Sudan has recently joined a growing list of nations who have signed normalisation agreements with Israel. This is a significant development for the Zionists as Africa has long been a target for this entity in order to justify her existence in the Middle East. Much of the African continent long supported the Arab position of having no ties with Israel, but after decades of diplomacy, the African continent now provides Israel with the much needed legitimacy it has for long sought.
Israel for long tried to present itself in Africa as a newly emergent nation during the era of decolonisation. But in the wake of the oil crisis, and the 1973 Yom Kippur War, African governments fell out with Israel to comply with a resolution of the Organization of African Unity (OAU), sponsored by Egypt, calling for members to break off ties with Israel. Another incentive for severing relations was the promise made by Libyan leader Muammar Qaddafi and Saudi King Faisal to provide cheap oil and financial aid to African countries. The African Union (AU) even granted Palestinians non-member observer status at AU Summits, the Israelis did not receive the same treatment. Israel’s active support for the Apartheid’s regime in South Africa throughout the 1980s widened the rift. In the 1990s, following the end of the Apartheid, several African countries restored their relations with Israel. However, Israel’s diplomatic strategy remained limited.
For Israel, Africa provides immense economic opportunities, especially due to her strategic dilemmas. Israel for long sought defence sales, agricultural technology sales and assistance that were essential for her economic development. Africa’s development needs provide Israel with the opportunity to develop herself if relations could be forged. In 2016, Prime Minister Benjamin Netanyahu declared that “Israel is coming back to Africa, and Africa is returning to Israel”. This was a referral to the erstwhile relationship between the two parties before it was disrupted. The relationship between the two has always been intermittent. In recent years Israel has pursued a new policy for Africa with the aim to dissuade the continent from backing the Palestinian agenda at the UN by exporting weapons and technology to the continent in return for diplomatic support.
A Brookings Institute report outlined that Sudan normalising relations with Israel is far too dangerous due to the fear that mass Islamic sentiments could plunge the country into further chaos
Ethiopia has for long been Israel’s most important ally in Africa. Israel intervened for Emperor Haile Selassie I in 1960 when the military attempted a coup. In addition, the presence of Jews in the East-African country allowed a pretext for forming a stable relationship that has seen Israel willing to have African Jewish migration. Ethiopia has also received military training and weapons from Israel for decades and therefore has long been in a form of alliance.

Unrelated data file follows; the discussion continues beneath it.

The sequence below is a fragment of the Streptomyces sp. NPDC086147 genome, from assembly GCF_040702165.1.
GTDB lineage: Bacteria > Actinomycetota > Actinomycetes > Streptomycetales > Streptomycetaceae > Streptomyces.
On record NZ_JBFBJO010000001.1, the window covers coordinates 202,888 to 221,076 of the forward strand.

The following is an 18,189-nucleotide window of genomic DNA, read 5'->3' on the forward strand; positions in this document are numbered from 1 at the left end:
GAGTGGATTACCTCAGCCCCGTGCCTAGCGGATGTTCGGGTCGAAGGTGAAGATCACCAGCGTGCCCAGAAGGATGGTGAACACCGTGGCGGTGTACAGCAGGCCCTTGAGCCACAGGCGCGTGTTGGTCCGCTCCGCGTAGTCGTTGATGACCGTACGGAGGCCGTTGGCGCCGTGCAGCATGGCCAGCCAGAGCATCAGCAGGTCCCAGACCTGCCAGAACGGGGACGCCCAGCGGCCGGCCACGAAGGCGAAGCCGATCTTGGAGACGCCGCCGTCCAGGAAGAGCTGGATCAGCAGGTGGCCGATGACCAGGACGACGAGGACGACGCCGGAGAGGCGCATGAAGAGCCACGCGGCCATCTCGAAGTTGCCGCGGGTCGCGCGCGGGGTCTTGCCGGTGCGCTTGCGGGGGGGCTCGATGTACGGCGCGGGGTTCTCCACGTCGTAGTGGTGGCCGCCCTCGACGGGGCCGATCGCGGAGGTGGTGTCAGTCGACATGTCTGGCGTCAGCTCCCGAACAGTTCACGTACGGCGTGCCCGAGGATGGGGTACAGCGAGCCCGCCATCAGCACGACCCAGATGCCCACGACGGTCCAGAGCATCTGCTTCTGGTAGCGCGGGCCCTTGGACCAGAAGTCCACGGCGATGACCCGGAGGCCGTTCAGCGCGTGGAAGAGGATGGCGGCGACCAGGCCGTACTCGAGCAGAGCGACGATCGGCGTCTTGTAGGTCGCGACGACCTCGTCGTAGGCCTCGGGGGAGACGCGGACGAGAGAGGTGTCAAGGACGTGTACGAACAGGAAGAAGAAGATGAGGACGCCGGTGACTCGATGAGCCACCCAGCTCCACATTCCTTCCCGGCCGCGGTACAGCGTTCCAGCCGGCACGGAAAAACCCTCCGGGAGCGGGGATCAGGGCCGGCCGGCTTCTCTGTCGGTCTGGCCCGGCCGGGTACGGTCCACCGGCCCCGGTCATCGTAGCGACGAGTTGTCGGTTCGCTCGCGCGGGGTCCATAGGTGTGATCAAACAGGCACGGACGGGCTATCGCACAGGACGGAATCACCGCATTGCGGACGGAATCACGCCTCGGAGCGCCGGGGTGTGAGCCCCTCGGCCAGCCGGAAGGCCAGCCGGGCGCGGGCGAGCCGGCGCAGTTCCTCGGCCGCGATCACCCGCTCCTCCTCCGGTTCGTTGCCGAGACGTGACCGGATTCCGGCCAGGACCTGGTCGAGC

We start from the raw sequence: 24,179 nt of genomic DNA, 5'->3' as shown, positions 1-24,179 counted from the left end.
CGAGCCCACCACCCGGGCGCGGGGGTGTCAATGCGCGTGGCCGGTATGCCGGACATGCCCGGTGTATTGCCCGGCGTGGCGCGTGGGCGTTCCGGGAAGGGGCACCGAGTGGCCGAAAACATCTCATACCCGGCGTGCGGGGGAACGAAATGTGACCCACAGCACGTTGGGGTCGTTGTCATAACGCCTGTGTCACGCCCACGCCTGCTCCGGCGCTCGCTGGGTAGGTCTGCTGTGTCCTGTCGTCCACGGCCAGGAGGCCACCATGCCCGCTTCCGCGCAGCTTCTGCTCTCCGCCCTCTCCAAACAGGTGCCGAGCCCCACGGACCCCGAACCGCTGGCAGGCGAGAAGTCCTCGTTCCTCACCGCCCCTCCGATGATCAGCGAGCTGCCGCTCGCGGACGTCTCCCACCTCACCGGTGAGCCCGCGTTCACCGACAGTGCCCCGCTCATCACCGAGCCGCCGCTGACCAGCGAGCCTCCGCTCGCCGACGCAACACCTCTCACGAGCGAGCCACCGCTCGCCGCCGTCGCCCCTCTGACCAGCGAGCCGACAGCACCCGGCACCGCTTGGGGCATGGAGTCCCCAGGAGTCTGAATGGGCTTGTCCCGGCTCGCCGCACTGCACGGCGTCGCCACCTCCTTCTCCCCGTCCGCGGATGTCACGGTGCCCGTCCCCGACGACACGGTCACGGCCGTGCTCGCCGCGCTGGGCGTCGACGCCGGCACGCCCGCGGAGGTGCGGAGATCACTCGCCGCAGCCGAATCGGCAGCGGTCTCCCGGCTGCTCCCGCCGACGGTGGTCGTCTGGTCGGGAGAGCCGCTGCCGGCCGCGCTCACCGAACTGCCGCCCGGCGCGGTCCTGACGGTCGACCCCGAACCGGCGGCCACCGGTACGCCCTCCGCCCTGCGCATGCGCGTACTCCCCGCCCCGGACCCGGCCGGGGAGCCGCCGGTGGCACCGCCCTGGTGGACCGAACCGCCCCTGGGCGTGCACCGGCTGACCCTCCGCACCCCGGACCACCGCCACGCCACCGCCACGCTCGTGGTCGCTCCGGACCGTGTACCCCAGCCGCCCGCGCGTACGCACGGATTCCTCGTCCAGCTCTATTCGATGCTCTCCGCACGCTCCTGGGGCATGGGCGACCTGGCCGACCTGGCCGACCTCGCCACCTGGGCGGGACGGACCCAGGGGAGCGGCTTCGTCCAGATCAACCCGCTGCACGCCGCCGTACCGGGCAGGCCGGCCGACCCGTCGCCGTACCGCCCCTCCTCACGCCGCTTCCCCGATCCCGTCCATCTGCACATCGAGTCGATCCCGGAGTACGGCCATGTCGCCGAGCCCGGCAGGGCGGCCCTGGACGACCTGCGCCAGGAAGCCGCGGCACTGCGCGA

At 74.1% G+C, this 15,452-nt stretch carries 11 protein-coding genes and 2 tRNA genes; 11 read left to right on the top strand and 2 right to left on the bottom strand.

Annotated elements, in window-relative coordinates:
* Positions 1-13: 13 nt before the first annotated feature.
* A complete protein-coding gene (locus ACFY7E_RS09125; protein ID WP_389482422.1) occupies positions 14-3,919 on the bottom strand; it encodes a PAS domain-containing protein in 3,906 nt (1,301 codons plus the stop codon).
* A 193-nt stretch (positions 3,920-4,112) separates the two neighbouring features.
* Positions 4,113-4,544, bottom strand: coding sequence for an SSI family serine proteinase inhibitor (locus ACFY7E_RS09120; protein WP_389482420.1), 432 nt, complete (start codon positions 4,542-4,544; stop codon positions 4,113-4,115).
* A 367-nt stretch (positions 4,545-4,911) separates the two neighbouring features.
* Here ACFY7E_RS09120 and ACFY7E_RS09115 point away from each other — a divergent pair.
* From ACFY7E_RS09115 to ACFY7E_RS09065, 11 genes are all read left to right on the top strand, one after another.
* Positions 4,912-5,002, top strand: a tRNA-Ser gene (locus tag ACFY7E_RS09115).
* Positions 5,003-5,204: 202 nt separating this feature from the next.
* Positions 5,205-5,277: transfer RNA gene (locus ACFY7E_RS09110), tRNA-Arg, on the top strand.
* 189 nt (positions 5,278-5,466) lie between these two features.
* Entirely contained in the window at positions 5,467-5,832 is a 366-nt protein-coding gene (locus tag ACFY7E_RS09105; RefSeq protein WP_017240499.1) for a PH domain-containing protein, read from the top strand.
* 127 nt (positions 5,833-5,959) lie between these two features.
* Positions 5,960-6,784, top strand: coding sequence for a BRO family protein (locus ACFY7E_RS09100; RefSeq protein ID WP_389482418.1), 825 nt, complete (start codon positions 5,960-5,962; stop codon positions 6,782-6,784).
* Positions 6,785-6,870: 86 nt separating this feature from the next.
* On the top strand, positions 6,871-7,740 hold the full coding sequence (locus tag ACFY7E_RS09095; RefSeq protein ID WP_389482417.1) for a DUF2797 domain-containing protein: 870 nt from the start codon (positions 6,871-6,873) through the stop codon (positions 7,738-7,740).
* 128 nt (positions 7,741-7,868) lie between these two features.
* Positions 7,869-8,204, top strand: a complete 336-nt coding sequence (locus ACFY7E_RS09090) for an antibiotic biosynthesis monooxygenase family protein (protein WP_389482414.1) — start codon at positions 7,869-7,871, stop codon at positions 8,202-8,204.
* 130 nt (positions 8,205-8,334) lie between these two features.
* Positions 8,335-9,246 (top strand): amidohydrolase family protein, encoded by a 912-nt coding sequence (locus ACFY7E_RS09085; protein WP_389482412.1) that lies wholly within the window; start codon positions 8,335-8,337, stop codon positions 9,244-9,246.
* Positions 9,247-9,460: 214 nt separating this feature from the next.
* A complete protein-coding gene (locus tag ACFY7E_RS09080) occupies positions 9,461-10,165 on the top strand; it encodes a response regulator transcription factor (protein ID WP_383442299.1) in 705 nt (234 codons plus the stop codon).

Sudan’s foreign ministry spokesman was sacked in August 2020 after the ministry rejected his public statement that “…a normalisation deal between Khartoum and Tel Aviv was imminent.”But after the US President subsequently exposed that Sudan would be the next nation that would normalise relations with Israel, Sudanese officials moved ahead despite public condemnation. For decades, Sudan has been a strong critique of the Zionist state as it fought wars with Israel, and adopted the AU resolution known as the resolution of the Three Noes: no peace, no recognition, no negotiations. Sudan had sent troops to fight Israeli forces in all Arab-Israeli wars and for long considered Israel an enemy. But with promises by the US to remove Sudan from the terrorist sponsors’ nations list, Sudan’s military who has been dealing with an uprising from its own people, moved to normalise relations due to her dire economic situation. A Brookings Institute report outlined that Sudan normalising relations with Israel is far too dangerous due to the fear that mass Islamic sentiments could plunge the country into further chaos.With economic pressure that piled up on the country’s leadership, she had no choice and resigned to her dependency on foreign assistance.
Nigeria is a strategic nation in West Africa due to her vast population and extensive mineral resources. She is a member of the Organization of the Petroleum Exporting Countries (OPEC) and Africa’s largest oil exporter. The country has an unofficial relationship with Israel via representatives that have received military equipment from Israel. Nigeria has not shown any signs of joining the normalisation accords for the moment, but would be a key nation on the continent, should she want to take advantage of the economic opportunities.
With the normalisation of a number of Arab nations with Israel, this has opened the doors for the African continent to also follow suit. Many African nations who joined the Organisation of Islamic Cooperation (OIC) and African Union (AU) eschewed relations with Israel, but with the Gulf States normalising relations, there is now no sense of obligation to the Palestinian issue; the economic gains outweigh the ideological commitments. The significance of the African continent recognising Israel is that it betrays the Palestinians and provides the Israelis with the much needed security it for so long needed.
 Tania Kraemer, A history of Africa-Israel relations, DW, 18th April, 2018. https://www.dw.com/en/a-history-of-africa-israel-relations/a-43395892
 Ahmed Asem, Sudan Communist Party rejects normalization with Israel, 22nd Aug, 2020, https://www.aa.com.tr/en/africa/sudan-communist-party-rejects-normalization-with-israel/1950075
 Payton Knopf and Jeffrey Feltman, Normalizing Sudan-Israel relations now is a dangerous game, 24th Sep, 2020. https://www.brookings.edu/blog/order-from-chaos/2020/09/24/normalizing-sudan-israel-relations-now-is-a-dangerous-game/#